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Section: New Results

Information-centric IoT Robotics

Participants : Loic Dauphin, Cedric Adjih, Emmanuel Baccelli.

As IoT emerges, minibots (miniature robots) have appeared on the market. A large community emerged, designing do-it- yourself minibots, and cheap, re-programmable minibots with communication capabilities are now available. For in- stance, small wheeled robots such as the Zooid are based on a small microcontroller (8kB RAM, 64kB ROM) and communicating with a low-power radio in the 2.4 GHz ISM band. Other examples are cheap drones such as the Cheerson CX-10, which has similar hardware characteristics, and which costs under 15$. Simple robotic arms and legged robots are also available, such as the MetaBot. A current trend bases software embedded in minibots on open source frameworks. The Robot Operating System (ROS) is a software framework for robot application development which has become a de facto standard for most areas in robotics. Other open source robotics frameworks include software suite tailored for drones, some of which provide compatibility with ROS. In fact, we observe that minibots have a number of charac- teristics in common with low-end devices found in the Internet of Things (IoT). Compared to low-end IoT devices, minibots are based on similar hardware and their software follows similar trends. For instance, an IoT-enabled actuator based on a System-on-Chip (SoC) embarking a small microcontroller, and a radio communicating with a remote server, is very similar to a simple radio-controlled robot. Low-end IoT devices use similar radio modules, and software embedded in IoT devices is more and more based on a variety of open source, lightweight operating systems such as RIOT, FreeRTOS and NuttX, among others. Similarly, as for IoT embedded systems, the network com- ponent of minibots represents by itself in important part of the software (in terms of features, code/memory size, and performance). In fact, a wide variety of radio modules and communication protocols are used on minibots. The protocols used by micro-robots for (internal or external) communication range from direct motor control (pulse width modulation PWM, pulse position modulation PPM, or PCM), to serial/bus protocols, and high level protocols such as Real-time Publish- Subscribe Protocol (RTPS). In this work we thus to explored the potential of bundling open source robotics software frameworks with IoT software and network architectures, to program and control minibots. To do so, we extend our recent work by designing ROS-ready technology for a minibot based on RIOT and ROS2. We focus primarily on software and networking aspects, targeting ultra-lightweight robots based on a reprogrammable SoC with a microcontroller running at approximately 50 MHz, with 10kB RAM, 100kB Flash, and a low-power radio. Using an information-centric networking paradigm extending NDN, we design and implement the communication primitives required by RIOT-ROS2. Our prototype is able to maintain full compatibility between ROS nodes running on the minibot(s) and ROS nodes running elsewhere on the network without the use of a bridge. We show that RIOT-ROS2 fits on low-end robotics hardware such as a System-on-Chip with an ARM Cortex-M0+ microcontroller. On the software and network performance evaluation side, we illustrate that the latency incurred with our ICN approach is completely acceptable for minibot control, even on constrained radio, based on micro-benchmarks.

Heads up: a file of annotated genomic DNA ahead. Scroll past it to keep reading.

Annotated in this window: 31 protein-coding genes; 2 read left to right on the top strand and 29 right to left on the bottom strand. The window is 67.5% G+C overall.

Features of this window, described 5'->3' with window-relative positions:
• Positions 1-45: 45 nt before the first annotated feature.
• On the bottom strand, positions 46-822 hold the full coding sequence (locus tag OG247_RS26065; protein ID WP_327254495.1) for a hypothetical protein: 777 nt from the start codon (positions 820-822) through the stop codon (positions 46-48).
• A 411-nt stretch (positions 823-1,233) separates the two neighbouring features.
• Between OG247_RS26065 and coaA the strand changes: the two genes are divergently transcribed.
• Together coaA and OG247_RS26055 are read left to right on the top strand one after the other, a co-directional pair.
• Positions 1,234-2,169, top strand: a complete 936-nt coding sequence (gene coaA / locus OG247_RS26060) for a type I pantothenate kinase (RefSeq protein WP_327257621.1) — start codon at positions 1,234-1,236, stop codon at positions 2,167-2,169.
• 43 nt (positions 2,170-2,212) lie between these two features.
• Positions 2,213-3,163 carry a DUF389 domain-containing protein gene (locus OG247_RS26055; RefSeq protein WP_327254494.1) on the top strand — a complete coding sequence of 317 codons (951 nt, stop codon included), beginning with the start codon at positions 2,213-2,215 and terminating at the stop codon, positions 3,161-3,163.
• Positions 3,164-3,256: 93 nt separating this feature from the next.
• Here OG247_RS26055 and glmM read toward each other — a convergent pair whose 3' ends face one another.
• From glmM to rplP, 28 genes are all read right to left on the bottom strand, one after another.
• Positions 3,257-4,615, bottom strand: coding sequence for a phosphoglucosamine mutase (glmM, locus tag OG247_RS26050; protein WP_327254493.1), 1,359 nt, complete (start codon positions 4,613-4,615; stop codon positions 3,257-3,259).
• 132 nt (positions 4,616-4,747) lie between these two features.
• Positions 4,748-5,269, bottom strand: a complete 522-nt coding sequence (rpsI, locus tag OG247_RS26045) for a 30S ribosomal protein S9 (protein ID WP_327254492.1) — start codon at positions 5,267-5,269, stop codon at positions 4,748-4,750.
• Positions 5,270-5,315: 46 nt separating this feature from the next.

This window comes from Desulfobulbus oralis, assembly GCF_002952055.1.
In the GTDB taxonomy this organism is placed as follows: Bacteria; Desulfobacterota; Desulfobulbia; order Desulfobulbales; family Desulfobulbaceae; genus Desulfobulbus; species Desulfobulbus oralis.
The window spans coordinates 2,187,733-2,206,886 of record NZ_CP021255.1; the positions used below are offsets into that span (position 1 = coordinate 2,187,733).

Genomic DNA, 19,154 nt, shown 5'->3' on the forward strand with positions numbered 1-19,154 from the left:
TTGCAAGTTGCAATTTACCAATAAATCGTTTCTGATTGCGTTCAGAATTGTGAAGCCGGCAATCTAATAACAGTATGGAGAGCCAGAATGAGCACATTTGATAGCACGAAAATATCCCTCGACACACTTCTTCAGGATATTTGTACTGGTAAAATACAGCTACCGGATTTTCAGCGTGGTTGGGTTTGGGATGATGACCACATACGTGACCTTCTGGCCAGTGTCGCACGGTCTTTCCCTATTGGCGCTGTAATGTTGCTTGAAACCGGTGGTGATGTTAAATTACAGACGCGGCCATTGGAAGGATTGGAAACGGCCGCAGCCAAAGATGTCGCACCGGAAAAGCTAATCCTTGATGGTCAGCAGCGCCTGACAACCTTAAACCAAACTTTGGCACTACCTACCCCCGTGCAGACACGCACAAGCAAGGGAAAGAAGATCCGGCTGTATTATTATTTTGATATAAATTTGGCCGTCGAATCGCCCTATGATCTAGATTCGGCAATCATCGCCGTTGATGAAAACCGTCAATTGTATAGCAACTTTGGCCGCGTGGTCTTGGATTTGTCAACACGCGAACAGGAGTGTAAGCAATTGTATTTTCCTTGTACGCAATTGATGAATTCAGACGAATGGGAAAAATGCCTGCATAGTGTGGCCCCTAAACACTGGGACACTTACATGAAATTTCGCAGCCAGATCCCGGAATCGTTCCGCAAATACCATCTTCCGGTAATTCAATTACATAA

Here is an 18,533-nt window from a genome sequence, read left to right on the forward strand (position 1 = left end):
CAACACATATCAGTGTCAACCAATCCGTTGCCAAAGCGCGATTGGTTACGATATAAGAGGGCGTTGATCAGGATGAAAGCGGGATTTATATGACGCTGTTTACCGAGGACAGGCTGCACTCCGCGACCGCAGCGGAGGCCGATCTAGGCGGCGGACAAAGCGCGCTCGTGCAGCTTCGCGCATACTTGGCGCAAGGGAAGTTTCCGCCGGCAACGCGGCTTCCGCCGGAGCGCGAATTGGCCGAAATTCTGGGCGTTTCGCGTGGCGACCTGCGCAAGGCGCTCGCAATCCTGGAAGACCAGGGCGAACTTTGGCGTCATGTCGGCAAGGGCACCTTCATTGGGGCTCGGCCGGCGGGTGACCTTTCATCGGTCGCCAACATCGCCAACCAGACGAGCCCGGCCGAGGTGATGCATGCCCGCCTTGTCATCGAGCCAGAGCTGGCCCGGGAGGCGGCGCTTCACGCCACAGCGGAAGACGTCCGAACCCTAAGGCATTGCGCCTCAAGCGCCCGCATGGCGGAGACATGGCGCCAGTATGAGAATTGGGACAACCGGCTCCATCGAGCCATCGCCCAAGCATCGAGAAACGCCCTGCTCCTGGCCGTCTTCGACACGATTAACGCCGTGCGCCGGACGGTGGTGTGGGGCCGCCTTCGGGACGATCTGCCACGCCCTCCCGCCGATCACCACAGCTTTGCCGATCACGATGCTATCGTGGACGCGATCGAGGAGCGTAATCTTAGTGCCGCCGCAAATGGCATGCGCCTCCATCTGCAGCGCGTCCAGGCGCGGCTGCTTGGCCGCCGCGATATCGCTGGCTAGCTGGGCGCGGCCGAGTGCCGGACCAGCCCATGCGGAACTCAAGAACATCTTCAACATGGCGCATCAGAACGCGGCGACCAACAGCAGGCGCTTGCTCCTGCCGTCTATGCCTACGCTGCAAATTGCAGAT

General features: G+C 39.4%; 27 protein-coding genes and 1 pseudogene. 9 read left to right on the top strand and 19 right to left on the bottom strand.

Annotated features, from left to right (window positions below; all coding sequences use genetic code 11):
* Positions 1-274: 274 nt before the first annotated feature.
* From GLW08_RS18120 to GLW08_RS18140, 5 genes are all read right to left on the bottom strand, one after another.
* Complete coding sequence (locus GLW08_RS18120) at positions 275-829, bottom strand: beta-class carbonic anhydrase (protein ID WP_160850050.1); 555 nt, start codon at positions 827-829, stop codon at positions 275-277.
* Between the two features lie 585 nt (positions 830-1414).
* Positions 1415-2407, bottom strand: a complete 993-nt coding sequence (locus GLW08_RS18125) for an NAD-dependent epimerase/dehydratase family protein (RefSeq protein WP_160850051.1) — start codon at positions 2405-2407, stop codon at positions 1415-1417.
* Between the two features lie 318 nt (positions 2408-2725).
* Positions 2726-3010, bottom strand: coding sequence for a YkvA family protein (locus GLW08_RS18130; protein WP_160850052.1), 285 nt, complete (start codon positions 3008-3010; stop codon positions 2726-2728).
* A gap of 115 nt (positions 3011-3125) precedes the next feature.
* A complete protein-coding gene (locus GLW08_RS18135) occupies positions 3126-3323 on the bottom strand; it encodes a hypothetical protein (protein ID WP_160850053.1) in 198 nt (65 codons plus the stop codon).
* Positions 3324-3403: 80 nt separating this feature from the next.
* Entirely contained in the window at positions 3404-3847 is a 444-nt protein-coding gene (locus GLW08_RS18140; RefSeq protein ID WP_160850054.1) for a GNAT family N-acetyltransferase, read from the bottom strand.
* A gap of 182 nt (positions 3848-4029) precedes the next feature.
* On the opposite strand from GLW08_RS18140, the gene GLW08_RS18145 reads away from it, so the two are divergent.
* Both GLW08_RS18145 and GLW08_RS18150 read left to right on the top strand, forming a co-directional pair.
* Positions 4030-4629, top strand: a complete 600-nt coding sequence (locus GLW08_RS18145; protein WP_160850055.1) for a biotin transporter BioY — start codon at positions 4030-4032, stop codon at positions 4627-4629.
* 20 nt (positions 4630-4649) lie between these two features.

This work was published and presented at the IEEE PEMWN 2018 conference as ”RIOT-ROS2: Low-Cost Robots in IoT Controlled via Information-Centric Networking”.